Later on, after the show, my son seemed more than a little wistful when he mentioned that he never saw that man again.

Now this particular lesson I myself had learned on a two-day train trip home from Salt Lake City many years before as a teenage boy. The girl on that train was so beautiful and I was so bashful. She and I had looked at each other several times but I could never bring myself to say a word to her.

She got off the train in Pasadena and as the train pulled out of the station, through a vestibule window, I could see her standing on the platform looking at me and saying something. But through the glass I could not make out exactly what it was.

Later, a helpful friend just had to say, "It was probably her address."

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[INVITATION: All elders, 50 and older, are welcome to submit stories for this blog. They can be fiction, non-fiction, poetry, memoir, etc. Instructions for submitting are here.]

Posted by Ronni Bennett at 05:30 AM | Permalink | Email this post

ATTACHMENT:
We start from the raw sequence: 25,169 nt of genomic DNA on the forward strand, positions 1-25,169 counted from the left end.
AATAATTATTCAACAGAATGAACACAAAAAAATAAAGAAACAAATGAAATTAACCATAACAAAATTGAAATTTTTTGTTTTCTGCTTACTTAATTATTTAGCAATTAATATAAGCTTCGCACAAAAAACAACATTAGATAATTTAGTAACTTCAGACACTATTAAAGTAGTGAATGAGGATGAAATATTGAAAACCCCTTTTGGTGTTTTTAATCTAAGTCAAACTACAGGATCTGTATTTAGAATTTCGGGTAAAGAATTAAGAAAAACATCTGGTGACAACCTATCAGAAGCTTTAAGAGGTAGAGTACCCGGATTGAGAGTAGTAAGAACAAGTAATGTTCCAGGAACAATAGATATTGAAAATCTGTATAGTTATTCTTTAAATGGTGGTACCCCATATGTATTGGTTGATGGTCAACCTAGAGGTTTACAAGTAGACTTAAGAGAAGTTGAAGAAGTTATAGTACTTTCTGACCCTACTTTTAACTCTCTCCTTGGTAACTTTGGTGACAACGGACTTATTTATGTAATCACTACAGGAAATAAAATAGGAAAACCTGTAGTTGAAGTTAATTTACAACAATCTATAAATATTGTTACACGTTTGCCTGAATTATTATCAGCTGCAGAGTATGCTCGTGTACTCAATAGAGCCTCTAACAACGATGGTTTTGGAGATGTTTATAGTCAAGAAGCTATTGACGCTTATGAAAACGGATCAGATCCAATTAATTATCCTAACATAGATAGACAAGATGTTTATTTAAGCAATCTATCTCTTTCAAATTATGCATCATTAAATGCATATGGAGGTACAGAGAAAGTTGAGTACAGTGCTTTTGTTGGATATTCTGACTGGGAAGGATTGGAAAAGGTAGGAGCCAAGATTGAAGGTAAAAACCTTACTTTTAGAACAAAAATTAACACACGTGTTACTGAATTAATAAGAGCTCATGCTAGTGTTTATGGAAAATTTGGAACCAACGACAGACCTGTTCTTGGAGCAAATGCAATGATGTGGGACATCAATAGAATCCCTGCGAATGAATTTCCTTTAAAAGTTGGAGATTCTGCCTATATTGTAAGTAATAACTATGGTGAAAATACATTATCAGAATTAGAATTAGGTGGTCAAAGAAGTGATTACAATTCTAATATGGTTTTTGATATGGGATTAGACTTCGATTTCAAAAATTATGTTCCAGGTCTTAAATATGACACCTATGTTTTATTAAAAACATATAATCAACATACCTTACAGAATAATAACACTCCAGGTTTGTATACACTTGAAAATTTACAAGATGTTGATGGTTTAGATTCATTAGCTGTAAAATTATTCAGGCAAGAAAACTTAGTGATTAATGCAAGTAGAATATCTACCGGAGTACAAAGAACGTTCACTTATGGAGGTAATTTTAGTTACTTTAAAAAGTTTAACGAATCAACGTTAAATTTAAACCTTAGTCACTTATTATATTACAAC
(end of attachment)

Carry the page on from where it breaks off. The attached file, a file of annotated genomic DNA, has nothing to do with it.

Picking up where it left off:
Comments

I once had a friend who claimed that she always said "Yes" because she didn't want to miss anything. Your son will never know what he missed, nor will you. And, just maybe, that's a good thing.

Great comparison between your son's feelings and yours. Very good story telling, keep writing for us all.

Great story. Reminds me of "The Happenings" of the sixties. Also it left me with the thought of "what if" of so many things in my life.

Ah! It's the old "For all sad words of tongue and pen-
The saddest are these,
It might have been."

J Greenleaf Whittier

Nice writing...Good story.

Great story, bigger than just a New York story too...ah, what might have been..always glad I had the nerve, and finally the dough to travel and take chances..you are a great scene setter, great writing...thanks...

That was great. Thank you.

Loved this! Who hasn't been up against that fear of an unknown via an invitation by an unknowable...and declined? Thank you.